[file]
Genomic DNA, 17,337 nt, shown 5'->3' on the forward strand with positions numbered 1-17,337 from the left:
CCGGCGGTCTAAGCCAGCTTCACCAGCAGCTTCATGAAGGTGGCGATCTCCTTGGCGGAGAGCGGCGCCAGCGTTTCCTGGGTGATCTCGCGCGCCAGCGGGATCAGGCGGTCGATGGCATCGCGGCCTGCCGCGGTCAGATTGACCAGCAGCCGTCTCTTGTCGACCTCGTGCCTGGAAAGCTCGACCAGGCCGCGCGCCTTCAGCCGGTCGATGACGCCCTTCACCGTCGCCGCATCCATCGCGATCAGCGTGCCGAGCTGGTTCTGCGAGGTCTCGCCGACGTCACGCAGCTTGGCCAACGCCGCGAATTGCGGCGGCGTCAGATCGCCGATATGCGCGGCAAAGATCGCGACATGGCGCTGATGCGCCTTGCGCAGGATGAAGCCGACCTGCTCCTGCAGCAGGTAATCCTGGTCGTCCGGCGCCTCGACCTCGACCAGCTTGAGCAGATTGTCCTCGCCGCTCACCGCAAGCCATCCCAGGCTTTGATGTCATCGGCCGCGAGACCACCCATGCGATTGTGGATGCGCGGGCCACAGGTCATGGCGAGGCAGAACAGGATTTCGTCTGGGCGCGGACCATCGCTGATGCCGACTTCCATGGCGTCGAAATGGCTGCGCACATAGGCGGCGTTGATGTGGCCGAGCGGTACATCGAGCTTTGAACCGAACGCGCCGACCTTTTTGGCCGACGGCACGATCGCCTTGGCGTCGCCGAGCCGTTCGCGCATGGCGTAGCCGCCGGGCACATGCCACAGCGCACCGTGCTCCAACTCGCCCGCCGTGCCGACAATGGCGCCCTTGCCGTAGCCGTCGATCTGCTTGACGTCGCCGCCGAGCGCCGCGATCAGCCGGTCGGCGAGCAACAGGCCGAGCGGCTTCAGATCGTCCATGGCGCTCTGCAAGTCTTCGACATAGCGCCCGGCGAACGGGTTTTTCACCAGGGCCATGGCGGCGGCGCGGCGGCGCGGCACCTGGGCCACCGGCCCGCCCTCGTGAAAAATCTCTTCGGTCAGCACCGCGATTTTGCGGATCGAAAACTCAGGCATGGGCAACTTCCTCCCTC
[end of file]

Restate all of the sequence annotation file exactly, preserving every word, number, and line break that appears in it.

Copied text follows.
Genomic DNA, 17,337 nt, shown 5'->3' on the forward strand with positions numbered 1-17,337 from the left:
CCGGCGGTCTAAGCCAGCTTCACCAGCAGCTTCATGAAGGTGGCGATCTCCTTGGCGGAGAGCGGCGCCAGCGTTTCCTGGGTGATCTCGCGCGCCAGCGGGATCAGGCGGTCGATGGCATCGCGGCCTGCCGCGGTCAGATTGACCAGCAGCCGTCTCTTGTCGACCTCGTGCCTGGAAAGCTCGACCAGGCCGCGCGCCTTCAGCCGGTCGATGACGCCCTTCACCGTCGCCGCATCCATCGCGATCAGCGTGCCGAGCTGGTTCTGCGAGGTCTCGCCGACGTCACGCAGCTTGGCCAACGCCGCGAATTGCGGCGGCGTCAGATCGCCGATATGCGCGGCAAAGATCGCGACATGGCGCTGATGCGCCTTGCGCAGGATGAAGCCGACCTGCTCCTGCAGCAGGTAATCCTGGTCGTCCGGCGCCTCGACCTCGACCAGCTTGAGCAGATTGTCCTCGCCGCTCACCGCAAGCCATCCCAGGCTTTGATGTCATCGGCCGCGAGACCACCCATGCGATTGTGGATGCGCGGGCCACAGGTCATGGCGAGGCAGAACAGGATTTCGTCTGGGCGCGGACCATCGCTGATGCCGACTTCCATGGCGTCGAAATGGCTGCGCACATAGGCGGCGTTGATGTGGCCGAGCGGTACATCGAGCTTTGAACCGAACGCGCCGACCTTTTTGGCCGACGGCACGATCGCCTTGGCGTCGCCGAGCCGTTCGCGCATGGCGTAGCCGCCGGGCACATGCCACAGCGCACCGTGCTCCAACTCGCCCGCCGTGCCGACAATGGCGCCCTTGCCGTAGCCGTCGATCTGCTTGACGTCGCCGCCGAGCGCCGCGATCAGCCGGTCGGCGAGCAACAGGCCGAGCGGCTTCAGATCGTCCATGGCGCTCTGCAAGTCTTCGACATAGCGCCCGGCGAACGGGTTTTTCACCAGGGCCATGGCGGCGGCGCGGCGGCGCGGCACCTGGGCCACCGGCCCGCCCTCGTGAAAAATCTCTTCGGTCAGCACCGCGATTTTGCGGATCGAAAACTCAGGCATGGGCAACTTCCTCCCTC